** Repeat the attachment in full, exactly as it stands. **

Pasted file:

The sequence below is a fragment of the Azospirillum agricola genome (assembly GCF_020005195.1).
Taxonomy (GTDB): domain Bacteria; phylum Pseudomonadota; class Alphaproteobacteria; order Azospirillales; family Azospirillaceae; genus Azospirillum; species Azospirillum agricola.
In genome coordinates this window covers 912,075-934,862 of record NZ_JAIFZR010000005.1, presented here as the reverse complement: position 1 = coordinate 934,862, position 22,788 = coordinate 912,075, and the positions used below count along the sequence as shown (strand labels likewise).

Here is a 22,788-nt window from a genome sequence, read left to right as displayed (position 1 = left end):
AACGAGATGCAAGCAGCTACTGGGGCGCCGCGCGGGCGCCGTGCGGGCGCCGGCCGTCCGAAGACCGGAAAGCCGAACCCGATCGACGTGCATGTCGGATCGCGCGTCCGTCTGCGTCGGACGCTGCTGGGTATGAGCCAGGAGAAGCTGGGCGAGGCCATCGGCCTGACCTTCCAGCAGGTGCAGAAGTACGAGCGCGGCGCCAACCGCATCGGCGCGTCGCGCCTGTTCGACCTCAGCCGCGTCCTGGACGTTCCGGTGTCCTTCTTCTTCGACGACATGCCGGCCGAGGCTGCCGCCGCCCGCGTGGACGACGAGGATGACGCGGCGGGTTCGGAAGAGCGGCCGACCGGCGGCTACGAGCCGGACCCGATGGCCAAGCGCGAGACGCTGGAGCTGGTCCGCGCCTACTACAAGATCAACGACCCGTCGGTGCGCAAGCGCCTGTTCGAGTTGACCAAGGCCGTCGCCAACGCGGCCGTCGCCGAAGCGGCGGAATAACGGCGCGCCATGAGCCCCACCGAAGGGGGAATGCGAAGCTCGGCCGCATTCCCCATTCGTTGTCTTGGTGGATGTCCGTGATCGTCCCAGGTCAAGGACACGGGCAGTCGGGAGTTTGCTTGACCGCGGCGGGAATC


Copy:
The sequence below is a fragment of the Azospirillum agricola genome (assembly GCF_020005195.1).
Taxonomy (GTDB): domain Bacteria; phylum Pseudomonadota; class Alphaproteobacteria; order Azospirillales; family Azospirillaceae; genus Azospirillum; species Azospirillum agricola.
In genome coordinates this window covers 912,075-934,862 of record NZ_JAIFZR010000005.1, presented here as the reverse complement: position 1 = coordinate 934,862, position 22,788 = coordinate 912,075, and the positions used below count along the sequence as shown (strand labels likewise).

Here is a 22,788-nt window from a genome sequence, read left to right as displayed (position 1 = left end):
AACGAGATGCAAGCAGCTACTGGGGCGCCGCGCGGGCGCCGTGCGGGCGCCGGCCGTCCGAAGACCGGAAAGCCGAACCCGATCGACGTGCATGTCGGATCGCGCGTCCGTCTGCGTCGGACGCTGCTGGGTATGAGCCAGGAGAAGCTGGGCGAGGCCATCGGCCTGACCTTCCAGCAGGTGCAGAAGTACGAGCGCGGCGCCAACCGCATCGGCGCGTCGCGCCTGTTCGACCTCAGCCGCGTCCTGGACGTTCCGGTGTCCTTCTTCTTCGACGACATGCCGGCCGAGGCTGCCGCCGCCCGCGTGGACGACGAGGATGACGCGGCGGGTTCGGAAGAGCGGCCGACCGGCGGCTACGAGCCGGACCCGATGGCCAAGCGCGAGACGCTGGAGCTGGTCCGCGCCTACTACAAGATCAACGACCCGTCGGTGCGCAAGCGCCTGTTCGAGTTGACCAAGGCCGTCGCCAACGCGGCCGTCGCCGAAGCGGCGGAATAACGGCGCGCCATGAGCCCCACCGAAGGGGGAATGCGAAGCTCGGCCGCATTCCCCATTCGTTGTCTTGGTGGATGTCCGTGATCGTCCCAGGTCAAGGACACGGGCAGTCGGGAGTTTGCTTGACCGCGGCGGGAATC